National Farmers Union President Rob Larew said, “This announcement is the culmination of years of work from NFU and supporters of equitable livestock markets.” The final rule comes on the heels of a successful effort by NFU and allied organizations to keep a harmful policy rider out of the FY 2024 appropriations agreement. Such a rider would have thrown out existing rules, prevented future rulemakings and blocked USDA from making similar progress on the Packers and Stockyards Act, according to NFU.

The National Cattlemen’s Beef Association responded to USDA’s final Packers and Stockyards rule. “While we still have concerns about the unintended consequences of the rule, we are pleased that USDA has addressed most of our significant concerns between the proposed and final rules,” said NCBA Vice President of Government Affairs Ethan Lane, adding, “NCBA’s concern with the regulation has always been based on the rule’s unforeseen impacts on standard business practices.”

The Western Organization of Resource Councils (WORC) members were also pleased to see the news of the Packers and Stockyards Act final rule on Tuesday.

Gilles Stockton, a rancher from Grass Range, MT, and leader in the WORC Livestock Competition Campaign Team said the rules will protect livestock producers from deception and discrimination in the marketplace. “The packer cartel is so fearful that they will have to treat producers honestly, they are lobbying unscrupulous members of Congress to defund Packers and Stockyards enforcement. That tells us that these proposed rules are on the right track.”

However, Julie Anna Potts, President and CEO of the Meat Institute, argues the final rule does nothing to change competition. Potts says, “These changes are simply an attempt to assert even more federal authority to regulate the equities of industry business practices, clogging the federal courts with every contract dispute.” She claims that Congress never intended to give USDA such broad-ranging authority over meat industry contracts and practices, regardless of their effect on competition. The Meat Institute previously submitted comments to USDA outlining legal precedent and congressional intent regarding the rule.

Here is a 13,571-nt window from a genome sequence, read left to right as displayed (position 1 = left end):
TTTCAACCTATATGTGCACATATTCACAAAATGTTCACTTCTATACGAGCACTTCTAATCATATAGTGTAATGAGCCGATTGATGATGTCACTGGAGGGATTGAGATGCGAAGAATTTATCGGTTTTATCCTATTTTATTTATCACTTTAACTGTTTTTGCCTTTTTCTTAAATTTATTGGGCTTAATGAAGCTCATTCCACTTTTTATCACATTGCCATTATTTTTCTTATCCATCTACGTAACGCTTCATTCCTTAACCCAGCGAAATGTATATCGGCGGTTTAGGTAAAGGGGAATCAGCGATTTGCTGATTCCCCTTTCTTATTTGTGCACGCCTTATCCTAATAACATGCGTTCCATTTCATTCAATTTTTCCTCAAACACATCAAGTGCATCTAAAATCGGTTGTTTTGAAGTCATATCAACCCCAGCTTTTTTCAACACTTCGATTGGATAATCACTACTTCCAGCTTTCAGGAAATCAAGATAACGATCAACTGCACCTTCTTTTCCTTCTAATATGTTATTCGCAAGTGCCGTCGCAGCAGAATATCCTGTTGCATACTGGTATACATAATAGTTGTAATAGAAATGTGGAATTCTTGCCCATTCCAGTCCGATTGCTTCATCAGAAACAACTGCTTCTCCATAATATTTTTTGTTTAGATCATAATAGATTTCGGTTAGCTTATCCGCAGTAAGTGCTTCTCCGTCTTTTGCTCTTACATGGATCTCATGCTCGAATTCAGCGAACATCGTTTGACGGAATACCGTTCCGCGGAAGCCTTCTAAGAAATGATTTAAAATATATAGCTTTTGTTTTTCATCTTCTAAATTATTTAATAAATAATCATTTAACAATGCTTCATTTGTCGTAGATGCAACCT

The rule:

  • Prohibits retaliation against producers and growers for their engaging in certain protected activities: lawful communications or refusals to communicate, assertion of contractual and Packers & Stockyards Act rights, participation in associations and cooperatives, exploring or entering into a business relationship with a competing packer/swine contractor/live poultry dealer, and certain other protected activities.
  • Prohibits employing false or misleading statements or omissions of material information in contract formation, performance, and termination; and prohibits regulated entities from providing false or misleading representations regarding refusal to contract.
  • Prohibits the adverse treatment of livestock producers and poultry growers based on race, color, religion, national origin, sex (including pregnancy, sexual orientation, and gender identity), disability, marital status, or age. It also prohibits discrimination against a livestock and poultry producer cooperative.
  • Supports USDA monitoring, evaluation, and enforcement of compliance with aspects of this rule through certain recordkeeping requirements.

This rule is part of a suite of Packers and Stockyards Act rules proposed by USDA to enhance transparency, stop discrimination, and support market fairness in a range of circumstances. The final rule will be published in the Federal Register. More information on the final rule is available on the Agricultural Marketing Service’s Inclusive Competition Rule website.